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Vol. 69. Issue 3.
Pages 342-343 (March 2016)
Vol. 69. Issue 3.
Pages 342-343 (March 2016)
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Maximum Low-density Lipoprotein Cholesterol Lowering Capacity Achievable With Drug Combinations. When 50 Plus 20 Equals 60
Máxima reducción de colesterol unido a lipoproteínas de baja densidad alcanzable con combinaciones farmacológicas. Cuando 50 más 20 suma 60
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Lluis Masana?
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luis.masana@urv.cat

Corresponding author:
, Daiana Ibarretxe, Nuria Plana
Unidad de Medicina Vascular y Metabolismo, Hospital Universitario Sant Joan, Universidad Rovira I Virgili, Instituto Investigación Sanitaria Pere Virgili (IISPV), CIBERDEM, Reus, Tarragona, Spain
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Table. Theoretical Low-density Lipoprotein Reduction in Percentage Induced by Drugs in Monotherapy or in Combination
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To the Editor,

The results from the IMPROVE-IT trial and data from Mendelian randomization studies reinforce the causal role of low-density lipoprotein (LDL) cholesterol in atheromatous cardiovascular disease.1,2 The “lower is best” concept has robust evidence-based support, and high-intensity cholesterol-lowering strategies ought to be implemented instead of high-intensity statin therapy.3

A clinically relevant question is “What is the maximum LDL-lowering capacity that will be achieved by combination therapy after the introduction of the new proprotein convertase subtilisin/kexin type 9 (PCSK9) inhibitors?”

Statins have accumulated the most scientific evidence in cardiovascular prevention. Their average cholesterol-lowering effect ranges from 30% to 50%. By adding ezetimibe, their LDL-lowering capacity increased by 20% (22% in the IMPROVE-IT trial).1 New PCSK9 inhibitors add an LDL reduction capacity of approximately 60%.4,5 It must be taken into account that these reduction percentages are average values that may vary due to individual response. In addition, these percentages are achieved from the starting LDL values. Therefore, when calculating the overall impact of drug combinations, the effect of previous drugs must be taken into account. The absolute effect of adding drugs is lower than the addition of their relative effects.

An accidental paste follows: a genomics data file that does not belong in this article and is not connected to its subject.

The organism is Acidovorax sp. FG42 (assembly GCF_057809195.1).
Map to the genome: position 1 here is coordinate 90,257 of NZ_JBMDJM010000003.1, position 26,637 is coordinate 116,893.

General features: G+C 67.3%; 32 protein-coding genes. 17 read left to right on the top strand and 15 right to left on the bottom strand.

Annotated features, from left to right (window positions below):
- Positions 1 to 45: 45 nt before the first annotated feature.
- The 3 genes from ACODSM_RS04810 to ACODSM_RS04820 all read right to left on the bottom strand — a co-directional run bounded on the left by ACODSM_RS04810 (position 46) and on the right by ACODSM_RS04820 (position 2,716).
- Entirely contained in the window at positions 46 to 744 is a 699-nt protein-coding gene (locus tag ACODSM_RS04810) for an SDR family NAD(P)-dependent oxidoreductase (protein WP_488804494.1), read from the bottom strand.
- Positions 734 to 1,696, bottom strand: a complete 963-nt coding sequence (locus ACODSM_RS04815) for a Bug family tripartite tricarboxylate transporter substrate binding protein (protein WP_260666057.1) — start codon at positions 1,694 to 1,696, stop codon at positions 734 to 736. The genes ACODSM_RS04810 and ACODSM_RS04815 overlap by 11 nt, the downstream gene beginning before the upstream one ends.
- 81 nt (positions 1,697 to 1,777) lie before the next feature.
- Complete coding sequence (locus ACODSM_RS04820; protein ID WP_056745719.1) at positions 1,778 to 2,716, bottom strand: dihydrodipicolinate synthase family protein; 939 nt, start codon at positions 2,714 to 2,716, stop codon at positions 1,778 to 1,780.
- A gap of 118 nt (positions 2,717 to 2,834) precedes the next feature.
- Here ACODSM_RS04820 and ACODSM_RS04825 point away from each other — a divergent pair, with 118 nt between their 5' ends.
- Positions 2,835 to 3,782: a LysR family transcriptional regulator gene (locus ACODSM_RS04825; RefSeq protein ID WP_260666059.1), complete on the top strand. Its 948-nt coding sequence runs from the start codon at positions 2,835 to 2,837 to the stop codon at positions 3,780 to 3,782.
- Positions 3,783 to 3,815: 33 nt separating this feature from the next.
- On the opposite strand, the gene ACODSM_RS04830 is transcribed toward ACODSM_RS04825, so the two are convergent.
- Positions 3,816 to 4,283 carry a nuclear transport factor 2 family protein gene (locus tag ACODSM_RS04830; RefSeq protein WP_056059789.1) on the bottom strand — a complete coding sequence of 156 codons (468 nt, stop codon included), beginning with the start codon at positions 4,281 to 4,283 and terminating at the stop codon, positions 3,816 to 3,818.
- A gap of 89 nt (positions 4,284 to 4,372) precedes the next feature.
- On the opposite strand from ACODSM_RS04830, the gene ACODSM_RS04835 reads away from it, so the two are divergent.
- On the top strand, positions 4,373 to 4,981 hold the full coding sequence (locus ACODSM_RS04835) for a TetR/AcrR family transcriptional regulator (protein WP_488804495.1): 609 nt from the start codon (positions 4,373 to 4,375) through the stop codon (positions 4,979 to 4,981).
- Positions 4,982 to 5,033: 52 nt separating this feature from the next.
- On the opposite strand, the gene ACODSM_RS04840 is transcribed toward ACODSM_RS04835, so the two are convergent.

For example, in a patient with LDL levels of 200mg/dL, a high potency statin will decrease LDL cholesterol by 50% to 100mg/dL. By adding ezetimibe, we expect a 20% incremental LDL reduction; therefore, LDL concentrations of 100mg/dL will decrease to 80mg/dL (20% less). Thus, this patient will have a final reduction of 120mg/dL, which is a 60% reduction from the starting point (200mg/dL). Therefore, by adding a drug that reduces LDL by 50% and another that reduces it by 20%, we will have a final absolute reduction of 60% instead of 70%. The same principle can be applied to PCSK9 inhibitors. In this patient, we can expect an incremental LDL reduction of 60%, so the LDL cholesterol level of 80mg/dL will decrease to 32mg/dL. This is exactly an 84% reduction, 24% more from the baseline value. This is indeed the maximum LDL-lowering capacity according to available drugs.

The efficacy of different drug combinations can be calculated by the formula in the Figure.

Figure.

Formula to calculate the percentage of low-density lipoprotein lowering efficacy of drug combinations.

(0.13MB).

Several points should be stressed. The maximum LDL-lowering capacity obtained with a statin plus ezetimibe was 60%. The maximum LDL-lowering capacity when combining the more potent statin plus a PCSK9 inhibitor was 80%. The maximum LDL-lowering capacity using the 3 drugs in combination was 84% (Table).